• you have ever had a condition known as neuroleptic malignant syndrome (NMS) whose symptoms include high temperature, muscle stiffness and sweating
  • you have a condition called porphyria (ask your doctor – if you have it, it should be on your records)
  • you have ever had an erection that lasted for more than a few hours and was very painful (priapism)

Taking risperidone

You should only take risperidone as agreed with your doctor

You will get most benefit from your risperidone if you take it regularly at the dose prescribed by your doctor.

Make sure that you know your dose. If it is not written on the label, check with your pharmacist or doctor.

Risperidone is usually taken once or twice a day. You will start with a low dose, which will be increased slowly to a dose that is effective for you. This may take several days or weeks.

It doesn’t matter what time you take it each day - choose a time that you can always remember and get into a routine. This could be a mealtime, or when you brush your teeth.

Risperidone can be taken with or without food.

For the normal coated tablets, swallow them whole with a drink of water - if you chew them, they taste bitter. You can break them into two pieces at the line on the tablet if you have trouble swallowing them as one piece.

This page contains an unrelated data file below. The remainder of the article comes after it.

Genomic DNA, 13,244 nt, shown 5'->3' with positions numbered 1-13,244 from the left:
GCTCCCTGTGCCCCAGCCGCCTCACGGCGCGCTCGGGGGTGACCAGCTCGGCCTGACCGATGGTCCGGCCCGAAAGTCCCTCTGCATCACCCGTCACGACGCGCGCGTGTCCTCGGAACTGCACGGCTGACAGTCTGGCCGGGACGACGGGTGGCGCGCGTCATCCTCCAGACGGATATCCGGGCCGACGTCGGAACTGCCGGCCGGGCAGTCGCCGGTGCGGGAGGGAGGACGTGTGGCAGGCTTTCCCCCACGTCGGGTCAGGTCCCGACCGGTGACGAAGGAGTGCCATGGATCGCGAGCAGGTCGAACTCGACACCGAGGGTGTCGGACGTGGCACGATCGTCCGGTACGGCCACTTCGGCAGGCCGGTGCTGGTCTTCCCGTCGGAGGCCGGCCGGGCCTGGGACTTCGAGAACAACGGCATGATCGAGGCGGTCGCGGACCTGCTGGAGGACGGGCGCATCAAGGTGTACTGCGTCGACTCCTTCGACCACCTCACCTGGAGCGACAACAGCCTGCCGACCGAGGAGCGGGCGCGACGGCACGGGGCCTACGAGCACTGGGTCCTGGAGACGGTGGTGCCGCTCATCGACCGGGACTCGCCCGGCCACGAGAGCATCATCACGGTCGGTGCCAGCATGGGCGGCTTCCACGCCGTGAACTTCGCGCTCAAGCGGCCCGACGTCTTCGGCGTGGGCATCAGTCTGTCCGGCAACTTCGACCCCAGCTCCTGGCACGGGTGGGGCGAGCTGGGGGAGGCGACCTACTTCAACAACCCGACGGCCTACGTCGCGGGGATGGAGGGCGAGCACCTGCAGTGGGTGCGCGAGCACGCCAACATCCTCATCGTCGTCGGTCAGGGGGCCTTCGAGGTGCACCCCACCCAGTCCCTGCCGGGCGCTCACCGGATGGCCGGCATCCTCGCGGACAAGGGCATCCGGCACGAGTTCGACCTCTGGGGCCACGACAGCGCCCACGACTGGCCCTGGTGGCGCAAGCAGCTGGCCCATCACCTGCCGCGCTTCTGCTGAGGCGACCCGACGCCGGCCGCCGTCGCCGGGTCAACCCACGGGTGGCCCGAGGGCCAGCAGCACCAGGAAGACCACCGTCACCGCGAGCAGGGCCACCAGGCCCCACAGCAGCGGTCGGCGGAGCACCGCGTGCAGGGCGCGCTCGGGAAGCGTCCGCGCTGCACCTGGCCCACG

For the orodispersible tablets (melts), put it on your tongue and let it dissolve there and then swallow it (you can wash down with water if needed).

You can dilute the oral solution with any other non-alcoholic drink if it makes it nicer to take, apart from a cup of tea or a glass of cola (the tannin chemical in tea and cola stops the risperidone from absorbing properly into your body).

If you agree to have the long-acting injection (LAI), a doctor or nurse will inject this into a muscle in your arm or bottom every two weeks. The good thing about this is that you don’t have to remember to take your medicine every day. It is slowly working in your body all the time between injections.